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Do good fences really make good neighbors?

When driving along a road in central Illinois farm country, if I see a ditch that’s been disked and planted right to the bottom it makes me a little sad… was fitting in that extra row of corn really worth it? The first heavy spring rain will carry literal tons of that beautiful Illinois black gold halfway to the gulf of Mexico, and a good deal of fertility with it. On the other hand, I see a well-maintained ditch as a sign that someone cares about that land. Whether it be a landowner or a tenant, somebody was interested enough to preserve that strip of grass.

Early in the spring, a nicely shaped roadside channel with its strip of grass will hold back literal tons of soil per acre and an equally impressive amount of nitrogen and phosphorus. Later in the summer, the grass in that ditch might be getting a bit tall and will provide a nice place for birds like quail and pheasant to hide and raise young. Come fall when that field is getting harvested, the ditch is going to give wildlife a place to escape and find shelter. If the grass is un-mowed over the winter, it’s going to act as a natural snow fence, slowing down the prairie winds that can leave rural roads covered in drifts. The seed heads on that tall grass are going to feed over-wintering birds when the other food sources disappear.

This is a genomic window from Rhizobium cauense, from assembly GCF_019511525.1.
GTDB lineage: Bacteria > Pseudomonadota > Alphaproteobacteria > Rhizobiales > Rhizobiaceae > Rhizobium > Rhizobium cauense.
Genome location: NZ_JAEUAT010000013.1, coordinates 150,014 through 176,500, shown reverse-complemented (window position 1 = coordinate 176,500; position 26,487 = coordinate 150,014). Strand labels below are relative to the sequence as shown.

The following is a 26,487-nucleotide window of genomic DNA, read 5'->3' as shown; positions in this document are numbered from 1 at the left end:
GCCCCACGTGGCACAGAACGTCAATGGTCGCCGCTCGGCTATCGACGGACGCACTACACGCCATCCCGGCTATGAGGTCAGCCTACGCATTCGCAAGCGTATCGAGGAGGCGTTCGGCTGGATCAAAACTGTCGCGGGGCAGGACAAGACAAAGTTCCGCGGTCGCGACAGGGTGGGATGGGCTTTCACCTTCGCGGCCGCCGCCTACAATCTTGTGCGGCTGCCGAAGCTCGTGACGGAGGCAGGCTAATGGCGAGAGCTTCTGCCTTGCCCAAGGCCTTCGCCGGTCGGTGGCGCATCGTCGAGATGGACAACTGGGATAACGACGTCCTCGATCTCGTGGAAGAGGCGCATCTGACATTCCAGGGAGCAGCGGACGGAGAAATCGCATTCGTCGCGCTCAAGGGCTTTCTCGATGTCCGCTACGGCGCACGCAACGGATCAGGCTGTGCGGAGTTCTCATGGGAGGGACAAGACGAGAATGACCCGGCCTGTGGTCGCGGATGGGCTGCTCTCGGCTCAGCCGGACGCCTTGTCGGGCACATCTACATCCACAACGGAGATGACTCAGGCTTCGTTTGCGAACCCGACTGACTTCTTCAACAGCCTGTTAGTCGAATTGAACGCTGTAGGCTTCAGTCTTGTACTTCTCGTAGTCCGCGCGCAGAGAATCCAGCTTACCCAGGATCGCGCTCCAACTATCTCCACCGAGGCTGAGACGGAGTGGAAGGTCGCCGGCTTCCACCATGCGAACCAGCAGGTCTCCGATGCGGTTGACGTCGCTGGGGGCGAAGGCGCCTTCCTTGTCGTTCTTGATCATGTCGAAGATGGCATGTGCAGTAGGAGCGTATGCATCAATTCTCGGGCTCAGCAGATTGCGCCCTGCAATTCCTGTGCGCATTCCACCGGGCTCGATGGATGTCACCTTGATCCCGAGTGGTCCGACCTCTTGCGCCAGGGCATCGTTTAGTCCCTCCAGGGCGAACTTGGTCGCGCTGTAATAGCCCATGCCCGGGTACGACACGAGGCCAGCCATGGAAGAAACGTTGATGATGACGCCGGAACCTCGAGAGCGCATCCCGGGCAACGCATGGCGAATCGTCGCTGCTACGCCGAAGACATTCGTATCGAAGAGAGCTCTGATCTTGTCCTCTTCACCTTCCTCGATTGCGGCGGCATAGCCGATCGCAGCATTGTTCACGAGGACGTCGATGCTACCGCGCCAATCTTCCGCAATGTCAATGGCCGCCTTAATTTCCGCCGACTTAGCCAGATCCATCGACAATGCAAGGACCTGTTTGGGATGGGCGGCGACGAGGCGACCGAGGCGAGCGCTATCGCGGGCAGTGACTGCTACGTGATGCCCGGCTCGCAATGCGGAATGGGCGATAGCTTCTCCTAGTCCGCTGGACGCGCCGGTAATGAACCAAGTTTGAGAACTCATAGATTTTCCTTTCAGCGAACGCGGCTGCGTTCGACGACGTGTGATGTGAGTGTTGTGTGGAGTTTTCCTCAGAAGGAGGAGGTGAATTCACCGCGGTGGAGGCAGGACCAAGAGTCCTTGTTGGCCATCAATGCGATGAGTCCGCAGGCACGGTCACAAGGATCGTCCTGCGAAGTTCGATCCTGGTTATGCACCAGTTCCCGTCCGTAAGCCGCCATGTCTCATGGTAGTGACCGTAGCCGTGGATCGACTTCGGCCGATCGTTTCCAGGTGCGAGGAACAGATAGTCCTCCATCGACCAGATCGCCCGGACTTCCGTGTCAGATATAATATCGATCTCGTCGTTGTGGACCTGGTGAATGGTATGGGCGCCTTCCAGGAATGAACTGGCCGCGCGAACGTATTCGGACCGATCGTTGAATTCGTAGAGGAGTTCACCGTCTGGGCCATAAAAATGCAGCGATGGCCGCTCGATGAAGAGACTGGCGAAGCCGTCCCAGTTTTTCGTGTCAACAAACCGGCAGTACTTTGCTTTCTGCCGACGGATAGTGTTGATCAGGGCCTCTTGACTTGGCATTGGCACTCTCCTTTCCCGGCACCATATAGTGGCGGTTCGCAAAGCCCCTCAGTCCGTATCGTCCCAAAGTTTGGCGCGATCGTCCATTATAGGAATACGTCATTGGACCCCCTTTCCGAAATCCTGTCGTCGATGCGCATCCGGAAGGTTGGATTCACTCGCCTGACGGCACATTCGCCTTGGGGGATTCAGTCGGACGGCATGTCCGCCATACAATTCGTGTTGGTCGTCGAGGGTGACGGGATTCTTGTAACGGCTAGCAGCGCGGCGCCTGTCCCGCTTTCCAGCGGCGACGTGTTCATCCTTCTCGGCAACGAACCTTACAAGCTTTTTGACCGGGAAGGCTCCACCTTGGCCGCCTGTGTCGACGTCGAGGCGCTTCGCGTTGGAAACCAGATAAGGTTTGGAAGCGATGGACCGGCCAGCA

If you care about your land, I think you’ll agree that a well-shaped and densely-grassed ditch is worth the effort in all seasons. The old adage that “good fences make good neighbors” may have some merit, but in today’s age of changing weather patterns and nutrient loss issues, I’d argue that good ditches are even more important.

By Lauren Spaniol, Resource Conservationist